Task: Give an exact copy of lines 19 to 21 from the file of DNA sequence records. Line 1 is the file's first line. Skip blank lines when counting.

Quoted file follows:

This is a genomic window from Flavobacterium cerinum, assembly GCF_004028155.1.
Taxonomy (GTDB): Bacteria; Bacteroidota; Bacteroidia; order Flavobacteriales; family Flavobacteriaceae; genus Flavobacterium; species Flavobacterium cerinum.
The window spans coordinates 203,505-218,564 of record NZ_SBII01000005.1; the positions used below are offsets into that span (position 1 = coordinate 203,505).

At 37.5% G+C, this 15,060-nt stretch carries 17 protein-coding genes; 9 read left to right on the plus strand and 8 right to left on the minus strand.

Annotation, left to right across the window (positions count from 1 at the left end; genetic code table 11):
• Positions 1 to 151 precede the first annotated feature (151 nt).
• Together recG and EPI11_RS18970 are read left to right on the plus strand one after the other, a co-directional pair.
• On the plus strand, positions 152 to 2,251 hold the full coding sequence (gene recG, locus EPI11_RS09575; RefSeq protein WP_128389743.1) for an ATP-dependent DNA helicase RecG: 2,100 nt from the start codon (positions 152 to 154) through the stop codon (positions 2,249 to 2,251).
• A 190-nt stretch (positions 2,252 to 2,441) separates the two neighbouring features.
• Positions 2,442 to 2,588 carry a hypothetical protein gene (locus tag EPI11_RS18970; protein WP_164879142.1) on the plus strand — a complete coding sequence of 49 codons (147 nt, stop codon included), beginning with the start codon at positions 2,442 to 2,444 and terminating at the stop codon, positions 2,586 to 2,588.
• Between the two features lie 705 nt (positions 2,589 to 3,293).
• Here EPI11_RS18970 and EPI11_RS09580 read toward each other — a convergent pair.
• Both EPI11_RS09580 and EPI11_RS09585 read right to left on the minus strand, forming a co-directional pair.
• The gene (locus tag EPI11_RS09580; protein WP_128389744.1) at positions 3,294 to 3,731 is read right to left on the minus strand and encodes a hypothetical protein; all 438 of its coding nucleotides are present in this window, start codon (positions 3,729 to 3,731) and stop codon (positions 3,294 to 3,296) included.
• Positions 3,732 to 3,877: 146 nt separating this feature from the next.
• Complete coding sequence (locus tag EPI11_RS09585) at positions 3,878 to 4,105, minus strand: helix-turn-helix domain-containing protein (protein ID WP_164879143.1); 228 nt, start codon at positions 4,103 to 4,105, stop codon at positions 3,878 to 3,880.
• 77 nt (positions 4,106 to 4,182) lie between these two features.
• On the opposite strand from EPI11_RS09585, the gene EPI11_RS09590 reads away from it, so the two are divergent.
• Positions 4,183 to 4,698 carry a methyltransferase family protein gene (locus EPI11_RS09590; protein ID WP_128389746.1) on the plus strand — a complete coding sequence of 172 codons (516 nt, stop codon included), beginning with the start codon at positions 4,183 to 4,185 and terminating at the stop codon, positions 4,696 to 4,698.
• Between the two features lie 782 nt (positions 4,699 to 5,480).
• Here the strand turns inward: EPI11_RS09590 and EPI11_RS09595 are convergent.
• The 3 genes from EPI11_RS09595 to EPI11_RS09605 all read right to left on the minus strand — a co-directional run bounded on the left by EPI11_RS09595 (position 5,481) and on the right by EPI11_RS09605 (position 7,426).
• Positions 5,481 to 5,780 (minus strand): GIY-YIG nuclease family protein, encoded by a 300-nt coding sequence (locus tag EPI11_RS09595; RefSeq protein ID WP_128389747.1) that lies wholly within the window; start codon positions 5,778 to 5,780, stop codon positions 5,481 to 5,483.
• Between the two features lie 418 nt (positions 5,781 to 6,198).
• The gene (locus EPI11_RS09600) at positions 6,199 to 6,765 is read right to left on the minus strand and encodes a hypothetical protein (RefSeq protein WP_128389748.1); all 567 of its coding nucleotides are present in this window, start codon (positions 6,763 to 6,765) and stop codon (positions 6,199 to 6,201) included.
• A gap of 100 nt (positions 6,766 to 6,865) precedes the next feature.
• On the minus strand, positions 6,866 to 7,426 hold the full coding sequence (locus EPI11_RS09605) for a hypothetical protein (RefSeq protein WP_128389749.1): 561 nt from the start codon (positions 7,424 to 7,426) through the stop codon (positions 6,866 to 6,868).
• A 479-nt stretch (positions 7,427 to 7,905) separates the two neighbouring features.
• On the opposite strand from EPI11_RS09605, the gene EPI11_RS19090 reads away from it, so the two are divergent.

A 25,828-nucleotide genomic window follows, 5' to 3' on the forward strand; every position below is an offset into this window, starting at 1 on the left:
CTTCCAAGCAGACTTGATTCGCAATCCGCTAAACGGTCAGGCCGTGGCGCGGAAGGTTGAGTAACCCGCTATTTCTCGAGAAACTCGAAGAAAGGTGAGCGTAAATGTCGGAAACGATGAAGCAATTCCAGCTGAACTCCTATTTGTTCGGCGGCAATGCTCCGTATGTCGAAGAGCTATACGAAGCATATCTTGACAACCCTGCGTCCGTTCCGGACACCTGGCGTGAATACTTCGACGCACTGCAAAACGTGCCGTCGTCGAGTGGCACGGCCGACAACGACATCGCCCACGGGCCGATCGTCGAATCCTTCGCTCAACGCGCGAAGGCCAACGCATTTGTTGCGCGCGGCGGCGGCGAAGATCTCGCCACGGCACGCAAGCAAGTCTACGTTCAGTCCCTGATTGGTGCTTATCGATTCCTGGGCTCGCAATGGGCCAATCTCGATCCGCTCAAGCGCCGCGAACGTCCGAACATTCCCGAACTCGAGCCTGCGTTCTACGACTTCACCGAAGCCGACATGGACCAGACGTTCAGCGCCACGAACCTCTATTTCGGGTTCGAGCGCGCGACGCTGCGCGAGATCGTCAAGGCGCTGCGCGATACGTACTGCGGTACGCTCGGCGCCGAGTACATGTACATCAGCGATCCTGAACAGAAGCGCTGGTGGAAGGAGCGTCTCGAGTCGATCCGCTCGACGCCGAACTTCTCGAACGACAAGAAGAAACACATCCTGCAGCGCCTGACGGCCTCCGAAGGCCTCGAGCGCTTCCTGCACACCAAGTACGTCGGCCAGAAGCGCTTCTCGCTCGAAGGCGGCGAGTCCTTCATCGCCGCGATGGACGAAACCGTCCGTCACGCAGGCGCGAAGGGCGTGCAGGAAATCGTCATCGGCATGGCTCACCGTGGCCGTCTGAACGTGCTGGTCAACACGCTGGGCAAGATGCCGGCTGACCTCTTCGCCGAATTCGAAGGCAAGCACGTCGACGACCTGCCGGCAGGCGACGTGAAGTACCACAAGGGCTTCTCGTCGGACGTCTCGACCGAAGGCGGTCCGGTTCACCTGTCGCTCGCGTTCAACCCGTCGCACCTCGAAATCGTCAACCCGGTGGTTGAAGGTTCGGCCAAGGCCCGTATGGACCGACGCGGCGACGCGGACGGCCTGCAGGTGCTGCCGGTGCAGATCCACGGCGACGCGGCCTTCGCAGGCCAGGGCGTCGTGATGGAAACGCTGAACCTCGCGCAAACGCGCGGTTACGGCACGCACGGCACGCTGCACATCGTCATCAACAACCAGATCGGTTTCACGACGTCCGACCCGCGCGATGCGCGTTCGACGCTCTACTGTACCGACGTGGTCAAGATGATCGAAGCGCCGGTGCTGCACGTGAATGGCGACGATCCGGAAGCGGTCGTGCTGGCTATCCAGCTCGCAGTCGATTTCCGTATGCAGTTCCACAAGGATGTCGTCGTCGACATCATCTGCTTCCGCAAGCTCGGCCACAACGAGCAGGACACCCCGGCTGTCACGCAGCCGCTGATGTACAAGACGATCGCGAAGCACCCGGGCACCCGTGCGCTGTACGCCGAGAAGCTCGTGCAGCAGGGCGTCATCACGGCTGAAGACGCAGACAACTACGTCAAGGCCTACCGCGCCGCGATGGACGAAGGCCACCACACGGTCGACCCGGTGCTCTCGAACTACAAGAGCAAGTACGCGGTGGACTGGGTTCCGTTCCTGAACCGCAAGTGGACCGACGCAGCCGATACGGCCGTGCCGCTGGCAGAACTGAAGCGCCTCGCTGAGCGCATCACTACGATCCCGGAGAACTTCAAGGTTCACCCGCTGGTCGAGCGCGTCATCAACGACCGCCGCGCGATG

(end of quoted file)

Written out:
• Positions 4,183 to 4,698 carry a methyltransferase family protein gene (locus EPI11_RS09590; protein ID WP_128389746.1) on the plus strand — a complete coding sequence of 172 codons (516 nt, stop codon included), beginning with the start codon at positions 4,183 to 4,185 and terminating at the stop codon, positions 4,696 to 4,698.
• Between the two features lie 782 nt (positions 4,699 to 5,480).
• Here the strand turns inward: EPI11_RS09590 and EPI11_RS09595 are convergent.